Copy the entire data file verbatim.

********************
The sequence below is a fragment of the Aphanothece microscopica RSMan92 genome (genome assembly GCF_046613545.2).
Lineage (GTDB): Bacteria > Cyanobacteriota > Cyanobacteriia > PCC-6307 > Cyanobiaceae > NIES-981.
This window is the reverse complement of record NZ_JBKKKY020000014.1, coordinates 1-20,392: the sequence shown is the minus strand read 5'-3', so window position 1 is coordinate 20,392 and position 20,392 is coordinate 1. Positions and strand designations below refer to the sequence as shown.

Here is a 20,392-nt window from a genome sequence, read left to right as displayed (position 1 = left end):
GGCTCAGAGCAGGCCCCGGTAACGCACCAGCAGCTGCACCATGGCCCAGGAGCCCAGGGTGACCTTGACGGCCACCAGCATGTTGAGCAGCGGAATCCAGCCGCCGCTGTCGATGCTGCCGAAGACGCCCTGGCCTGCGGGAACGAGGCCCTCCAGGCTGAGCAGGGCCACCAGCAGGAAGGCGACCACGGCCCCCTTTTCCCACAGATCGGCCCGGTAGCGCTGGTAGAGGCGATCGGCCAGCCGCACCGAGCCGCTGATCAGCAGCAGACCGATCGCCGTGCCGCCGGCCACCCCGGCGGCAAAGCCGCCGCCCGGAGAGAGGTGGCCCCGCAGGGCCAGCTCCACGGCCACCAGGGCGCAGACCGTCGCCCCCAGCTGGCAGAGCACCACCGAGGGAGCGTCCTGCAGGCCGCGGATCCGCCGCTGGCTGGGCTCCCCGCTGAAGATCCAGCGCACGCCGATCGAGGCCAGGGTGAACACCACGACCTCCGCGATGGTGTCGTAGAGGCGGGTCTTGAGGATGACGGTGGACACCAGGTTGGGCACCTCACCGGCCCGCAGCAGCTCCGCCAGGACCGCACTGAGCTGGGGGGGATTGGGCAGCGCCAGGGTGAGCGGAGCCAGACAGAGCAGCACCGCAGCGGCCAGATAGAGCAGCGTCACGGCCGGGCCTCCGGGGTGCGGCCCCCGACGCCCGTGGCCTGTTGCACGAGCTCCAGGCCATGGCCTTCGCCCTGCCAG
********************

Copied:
The sequence below is a fragment of the Aphanothece microscopica RSMan92 genome (genome assembly GCF_046613545.2).
Lineage (GTDB): Bacteria > Cyanobacteriota > Cyanobacteriia > PCC-6307 > Cyanobiaceae > NIES-981.
This window is the reverse complement of record NZ_JBKKKY020000014.1, coordinates 1-20,392: the sequence shown is the minus strand read 5'-3', so window position 1 is coordinate 20,392 and position 20,392 is coordinate 1. Positions and strand designations below refer to the sequence as shown.

Here is a 20,392-nt window from a genome sequence, read left to right as displayed (position 1 = left end):
GGCTCAGAGCAGGCCCCGGTAACGCACCAGCAGCTGCACCATGGCCCAGGAGCCCAGGGTGACCTTGACGGCCACCAGCATGTTGAGCAGCGGAATCCAGCCGCCGCTGTCGATGCTGCCGAAGACGCCCTGGCCTGCGGGAACGAGGCCCTCCAGGCTGAGCAGGGCCACCAGCAGGAAGGCGACCACGGCCCCCTTTTCCCACAGATCGGCCCGGTAGCGCTGGTAGAGGCGATCGGCCAGCCGCACCGAGCCGCTGATCAGCAGCAGACCGATCGCCGTGCCGCCGGCCACCCCGGCGGCAAAGCCGCCGCCCGGAGAGAGGTGGCCCCGCAGGGCCAGCTCCACGGCCACCAGGGCGCAGACCGTCGCCCCCAGCTGGCAGAGCACCACCGAGGGAGCGTCCTGCAGGCCGCGGATCCGCCGCTGGCTGGGCTCCCCGCTGAAGATCCAGCGCACGCCGATCGAGGCCAGGGTGAACACCACGACCTCCGCGATGGTGTCGTAGAGGCGGGTCTTGAGGATGACGGTGGACACCAGGTTGGGCACCTCACCGGCCCGCAGCAGCTCCGCCAGGACCGCACTGAGCTGGGGGGGATTGGGCAGCGCCAGGGTGAGCGGAGCCAGACAGAGCAGCACCGCAGCGGCCAGATAGAGCAGCGTCACGGCCGGGCCTCCGGGGTGCGGCCCCCGACGCCCGTGGCCTGTTGCACGAGCTCCAGGCCATGGCCTTCGCCCTGCCAG